The following organizations provide licensing and accreditation information about Physician Assistants
and explain PA roles in legal medicine:
Founded in 1968, the American Academy of PAs is the national professional society for PAs. It represents a profession of more than 123,000 PAs across all medical and surgical specialties in all 50 states, the District of Columbia, U.S. territories, and the uniformed services.
AAPA advocates and educates on behalf of the profession and the patients PAs serve. They work to ensure the professional growth, personal excellence and recognition of PAs. They also enhance their ability to improve the quality, accessibility and cost-effectiveness of patient-centered healthcare.
APALM is a special interest group of the American Academy of Physician Assistants (AAPA) and is open to all AAPA members. Through this website and their academy, they offer information, education and resources to the PA profession,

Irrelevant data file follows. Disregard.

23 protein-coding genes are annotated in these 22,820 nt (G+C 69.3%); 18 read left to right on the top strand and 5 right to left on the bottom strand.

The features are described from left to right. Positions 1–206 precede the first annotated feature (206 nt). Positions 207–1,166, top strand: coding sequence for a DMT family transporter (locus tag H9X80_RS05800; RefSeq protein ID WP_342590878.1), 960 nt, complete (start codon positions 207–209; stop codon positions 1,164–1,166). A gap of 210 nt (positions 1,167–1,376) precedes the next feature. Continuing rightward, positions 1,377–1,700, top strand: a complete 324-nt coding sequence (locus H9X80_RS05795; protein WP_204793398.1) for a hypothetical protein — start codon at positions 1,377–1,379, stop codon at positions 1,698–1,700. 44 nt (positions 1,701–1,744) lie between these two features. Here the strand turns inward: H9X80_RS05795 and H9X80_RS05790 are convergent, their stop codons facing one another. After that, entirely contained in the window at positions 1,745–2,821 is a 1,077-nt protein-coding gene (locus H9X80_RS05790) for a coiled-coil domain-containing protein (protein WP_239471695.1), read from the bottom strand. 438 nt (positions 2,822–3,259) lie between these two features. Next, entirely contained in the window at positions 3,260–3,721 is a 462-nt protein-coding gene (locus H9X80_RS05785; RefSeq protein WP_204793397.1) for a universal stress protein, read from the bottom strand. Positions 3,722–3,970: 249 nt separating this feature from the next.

and to the legal and medical communities.
The mission of the American Academy of Physician Assistants in Legal Medicine is to provide education on malpractice liability and risk management to AAPA members and the medical community with an emphasis on the provision of safe medical care for all patients.
Academy of Physician Assistants in Legal Medicine
The National Commission on Certification of Physician Assistants is the only certifying organization for physician assistants in the United States. Established as a not-for-profit organization in 1974, NCCPA is dedicated to assuring the public that certified PAs meet established standards of clinical knowledge and cognitive skills upon entry into practice and throughout their careers. All U.S. states, the District of Columbia and the U.S. territories have decided to rely on NCCPA certification as one of the criteria for licensure or regulation of PAs. As of Dec. 31, 2017, there were approximately 123,000 certified PAs.